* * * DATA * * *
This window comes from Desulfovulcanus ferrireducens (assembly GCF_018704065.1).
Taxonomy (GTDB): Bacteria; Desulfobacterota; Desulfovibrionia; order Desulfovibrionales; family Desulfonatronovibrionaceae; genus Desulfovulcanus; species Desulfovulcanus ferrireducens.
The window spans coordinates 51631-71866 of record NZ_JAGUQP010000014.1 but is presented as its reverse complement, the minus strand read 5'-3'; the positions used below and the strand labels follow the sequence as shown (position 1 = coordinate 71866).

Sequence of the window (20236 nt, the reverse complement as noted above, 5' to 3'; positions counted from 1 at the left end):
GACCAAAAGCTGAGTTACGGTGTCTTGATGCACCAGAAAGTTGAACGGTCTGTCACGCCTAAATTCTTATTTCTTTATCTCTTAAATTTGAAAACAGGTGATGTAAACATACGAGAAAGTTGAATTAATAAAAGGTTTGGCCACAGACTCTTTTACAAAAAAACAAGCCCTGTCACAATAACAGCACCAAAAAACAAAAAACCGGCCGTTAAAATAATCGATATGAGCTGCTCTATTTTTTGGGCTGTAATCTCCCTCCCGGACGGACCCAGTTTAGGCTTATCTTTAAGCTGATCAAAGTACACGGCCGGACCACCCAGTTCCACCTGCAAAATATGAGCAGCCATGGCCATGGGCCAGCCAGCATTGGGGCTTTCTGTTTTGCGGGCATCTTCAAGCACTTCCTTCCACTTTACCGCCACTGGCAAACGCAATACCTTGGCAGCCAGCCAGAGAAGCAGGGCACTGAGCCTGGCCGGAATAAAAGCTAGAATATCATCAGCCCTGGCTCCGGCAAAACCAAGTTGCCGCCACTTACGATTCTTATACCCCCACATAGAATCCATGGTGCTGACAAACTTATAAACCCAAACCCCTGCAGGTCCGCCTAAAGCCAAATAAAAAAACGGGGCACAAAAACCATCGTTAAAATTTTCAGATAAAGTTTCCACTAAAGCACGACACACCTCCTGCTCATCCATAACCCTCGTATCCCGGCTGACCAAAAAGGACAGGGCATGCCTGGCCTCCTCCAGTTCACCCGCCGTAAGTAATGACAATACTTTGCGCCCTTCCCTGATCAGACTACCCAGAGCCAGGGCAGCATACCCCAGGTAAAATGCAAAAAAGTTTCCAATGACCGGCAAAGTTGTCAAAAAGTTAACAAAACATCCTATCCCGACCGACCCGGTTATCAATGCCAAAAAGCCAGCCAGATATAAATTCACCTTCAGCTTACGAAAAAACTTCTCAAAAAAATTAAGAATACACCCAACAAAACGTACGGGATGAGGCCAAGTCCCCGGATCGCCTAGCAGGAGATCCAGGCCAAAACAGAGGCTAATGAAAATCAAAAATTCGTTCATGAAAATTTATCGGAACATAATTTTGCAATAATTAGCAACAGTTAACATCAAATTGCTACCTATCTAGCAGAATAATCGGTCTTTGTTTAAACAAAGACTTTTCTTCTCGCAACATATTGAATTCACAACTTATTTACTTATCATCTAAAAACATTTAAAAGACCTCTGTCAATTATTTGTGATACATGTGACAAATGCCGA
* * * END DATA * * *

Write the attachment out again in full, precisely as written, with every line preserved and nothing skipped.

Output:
This window comes from Desulfovulcanus ferrireducens (assembly GCF_018704065.1).
Taxonomy (GTDB): Bacteria; Desulfobacterota; Desulfovibrionia; order Desulfovibrionales; family Desulfonatronovibrionaceae; genus Desulfovulcanus; species Desulfovulcanus ferrireducens.
The window spans coordinates 51631-71866 of record NZ_JAGUQP010000014.1 but is presented as its reverse complement, the minus strand read 5'-3'; the positions used below and the strand labels follow the sequence as shown (position 1 = coordinate 71866).

Sequence of the window (20236 nt, the reverse complement as noted above, 5' to 3'; positions counted from 1 at the left end):
GACCAAAAGCTGAGTTACGGTGTCTTGATGCACCAGAAAGTTGAACGGTCTGTCACGCCTAAATTCTTATTTCTTTATCTCTTAAATTTGAAAACAGGTGATGTAAACATACGAGAAAGTTGAATTAATAAAAGGTTTGGCCACAGACTCTTTTACAAAAAAACAAGCCCTGTCACAATAACAGCACCAAAAAACAAAAAACCGGCCGTTAAAATAATCGATATGAGCTGCTCTATTTTTTGGGCTGTAATCTCCCTCCCGGACGGACCCAGTTTAGGCTTATCTTTAAGCTGATCAAAGTACACGGCCGGACCACCCAGTTCCACCTGCAAAATATGAGCAGCCATGGCCATGGGCCAGCCAGCATTGGGGCTTTCTGTTTTGCGGGCATCTTCAAGCACTTCCTTCCACTTTACCGCCACTGGCAAACGCAATACCTTGGCAGCCAGCCAGAGAAGCAGGGCACTGAGCCTGGCCGGAATAAAAGCTAGAATATCATCAGCCCTGGCTCCGGCAAAACCAAGTTGCCGCCACTTACGATTCTTATACCCCCACATAGAATCCATGGTGCTGACAAACTTATAAACCCAAACCCCTGCAGGTCCGCCTAAAGCCAAATAAAAAAACGGGGCACAAAAACCATCGTTAAAATTTTCAGATAAAGTTTCCACTAAAGCACGACACACCTCCTGCTCATCCATAACCCTCGTATCCCGGCTGACCAAAAAGGACAGGGCATGCCTGGCCTCCTCCAGTTCACCCGCCGTAAGTAATGACAATACTTTGCGCCCTTCCCTGATCAGACTACCCAGAGCCAGGGCAGCATACCCCAGGTAAAATGCAAAAAAGTTTCCAATGACCGGCAAAGTTGTCAAAAAGTTAACAAAACATCCTATCCCGACCGACCCGGTTATCAATGCCAAAAAGCCAGCCAGATATAAATTCACCTTCAGCTTACGAAAAAACTTCTCAAAAAAATTAAGAATACACCCAACAAAACGTACGGGATGAGGCCAAGTCCCCGGATCGCCTAGCAGGAGATCCAGGCCAAAACAGAGGCTAATGAAAATCAAAAATTCGTTCATGAAAATTTATCGGAACATAATTTTGCAATAATTAGCAACAGTTAACATCAAATTGCTACCTATCTAGCAGAATAATCGGTCTTTGTTTAAACAAAGACTTTTCTTCTCGCAACATATTGAATTCACAACTTATTTACTTATCATCTAAAAACATTTAAAAGACCTCTGTCAATTATTTGTGATACATGTGACAAATGCCGA